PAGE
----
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After an exploratory visit to Kazakhstan (reported here in 2009), Heinrich obtained funding from the Wenner Gren Foundation (USA) for an initial excavation season in 2011 at Dzhankent, just east of the Aral Sea. This proved highly successful in showing the potential of the site for a major project, and it provided new dating evidence (see the interim report).

Dzhankent location in Central Asia

The first series of radiocarbon dates from Dzhankent, and pottery finds from sections inside the town walls have key implications for the starting date of the town: its origins are not in a 9th century fortified capital of intrusive Turkic nomads (which is suggested by writings of 10th century Arab geographers), but in an open settlement of a local sedentary fishing population in the 7th century. This is changing our ideas on the medieval urbanization of this region, and instead of looking for explanations in nomad state formation started by the arrival of the Turkic tribe of the Oguz from Mongolia, we now have to look for other factors two centuries earlier. And the most important event affecting this region on the river Syr-darya in the 7th century was the establishment of the northern Silk Road along the river, around the northern shores of Aral Sea and Caspian Sea, and continuing from there southwest to Byzantium, or northwest along to Volga linking into Viking trade routes in Eastern Europe.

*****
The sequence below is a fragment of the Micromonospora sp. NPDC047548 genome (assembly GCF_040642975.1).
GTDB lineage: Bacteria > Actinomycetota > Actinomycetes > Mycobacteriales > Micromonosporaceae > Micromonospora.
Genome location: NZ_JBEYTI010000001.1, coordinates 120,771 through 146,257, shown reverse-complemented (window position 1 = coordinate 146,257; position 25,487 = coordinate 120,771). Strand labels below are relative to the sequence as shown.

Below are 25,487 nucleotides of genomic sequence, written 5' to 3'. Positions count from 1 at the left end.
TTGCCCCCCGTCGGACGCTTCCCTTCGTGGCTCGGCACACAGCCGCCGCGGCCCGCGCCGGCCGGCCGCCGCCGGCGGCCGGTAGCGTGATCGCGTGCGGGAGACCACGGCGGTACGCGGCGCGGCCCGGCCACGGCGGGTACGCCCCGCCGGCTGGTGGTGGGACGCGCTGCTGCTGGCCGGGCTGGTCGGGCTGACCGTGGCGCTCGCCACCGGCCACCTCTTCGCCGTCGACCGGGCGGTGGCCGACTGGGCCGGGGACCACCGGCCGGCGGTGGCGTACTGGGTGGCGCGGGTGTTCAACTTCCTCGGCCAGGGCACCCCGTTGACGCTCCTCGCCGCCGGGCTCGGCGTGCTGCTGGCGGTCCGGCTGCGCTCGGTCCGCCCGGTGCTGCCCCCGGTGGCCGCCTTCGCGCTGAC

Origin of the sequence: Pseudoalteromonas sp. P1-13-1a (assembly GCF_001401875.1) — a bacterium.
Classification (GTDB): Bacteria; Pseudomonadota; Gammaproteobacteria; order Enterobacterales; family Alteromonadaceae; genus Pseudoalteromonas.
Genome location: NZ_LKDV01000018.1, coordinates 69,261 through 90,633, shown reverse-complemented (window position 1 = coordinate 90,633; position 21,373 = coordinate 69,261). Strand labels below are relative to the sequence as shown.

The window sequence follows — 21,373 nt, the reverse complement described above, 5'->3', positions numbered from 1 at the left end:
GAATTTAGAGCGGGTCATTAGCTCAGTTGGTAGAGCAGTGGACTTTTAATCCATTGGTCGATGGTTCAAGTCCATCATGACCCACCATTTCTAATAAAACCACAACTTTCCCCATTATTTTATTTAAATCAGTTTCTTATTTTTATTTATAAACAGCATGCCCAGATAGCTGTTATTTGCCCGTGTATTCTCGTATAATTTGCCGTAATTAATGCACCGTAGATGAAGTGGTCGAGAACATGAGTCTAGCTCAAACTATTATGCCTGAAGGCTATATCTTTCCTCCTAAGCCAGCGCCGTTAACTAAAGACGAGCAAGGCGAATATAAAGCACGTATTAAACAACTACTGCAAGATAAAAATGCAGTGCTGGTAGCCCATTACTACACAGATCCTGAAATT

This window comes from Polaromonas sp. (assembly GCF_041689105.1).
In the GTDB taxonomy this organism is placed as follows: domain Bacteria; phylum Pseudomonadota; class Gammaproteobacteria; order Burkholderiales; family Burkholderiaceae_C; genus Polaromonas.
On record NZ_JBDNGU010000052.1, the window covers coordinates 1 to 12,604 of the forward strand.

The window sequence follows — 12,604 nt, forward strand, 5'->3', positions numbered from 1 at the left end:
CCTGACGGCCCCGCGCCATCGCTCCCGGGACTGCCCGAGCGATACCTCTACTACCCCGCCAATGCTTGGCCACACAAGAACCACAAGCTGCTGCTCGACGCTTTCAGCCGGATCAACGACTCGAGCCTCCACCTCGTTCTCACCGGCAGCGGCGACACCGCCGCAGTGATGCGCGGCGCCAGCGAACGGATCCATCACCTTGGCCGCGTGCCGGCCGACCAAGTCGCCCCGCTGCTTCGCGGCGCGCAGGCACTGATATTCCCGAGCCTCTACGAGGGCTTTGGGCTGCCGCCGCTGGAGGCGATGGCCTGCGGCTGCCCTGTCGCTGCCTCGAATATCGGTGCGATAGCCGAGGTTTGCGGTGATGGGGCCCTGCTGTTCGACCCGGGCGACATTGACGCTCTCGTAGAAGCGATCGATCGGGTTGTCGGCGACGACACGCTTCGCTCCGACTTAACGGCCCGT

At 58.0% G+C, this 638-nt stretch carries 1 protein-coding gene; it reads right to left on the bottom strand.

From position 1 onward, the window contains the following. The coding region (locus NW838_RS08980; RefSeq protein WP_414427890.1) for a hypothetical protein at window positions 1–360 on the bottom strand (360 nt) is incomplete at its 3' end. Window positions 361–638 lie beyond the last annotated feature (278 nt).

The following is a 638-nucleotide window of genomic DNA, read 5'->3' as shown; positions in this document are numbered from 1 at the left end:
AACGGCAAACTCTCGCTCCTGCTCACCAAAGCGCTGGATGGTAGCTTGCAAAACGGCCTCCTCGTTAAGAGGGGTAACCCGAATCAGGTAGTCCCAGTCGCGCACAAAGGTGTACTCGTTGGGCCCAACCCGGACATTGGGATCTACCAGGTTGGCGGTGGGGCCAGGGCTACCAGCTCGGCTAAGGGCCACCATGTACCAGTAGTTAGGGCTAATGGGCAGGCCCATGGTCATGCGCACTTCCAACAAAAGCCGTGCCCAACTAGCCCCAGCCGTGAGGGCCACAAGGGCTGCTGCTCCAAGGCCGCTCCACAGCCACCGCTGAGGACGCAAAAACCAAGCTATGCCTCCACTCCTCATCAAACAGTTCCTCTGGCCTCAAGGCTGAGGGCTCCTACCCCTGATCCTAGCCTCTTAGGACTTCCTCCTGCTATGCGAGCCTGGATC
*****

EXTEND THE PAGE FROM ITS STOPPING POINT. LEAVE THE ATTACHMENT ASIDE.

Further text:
2011 Trench 2 at citadel of Dzhankent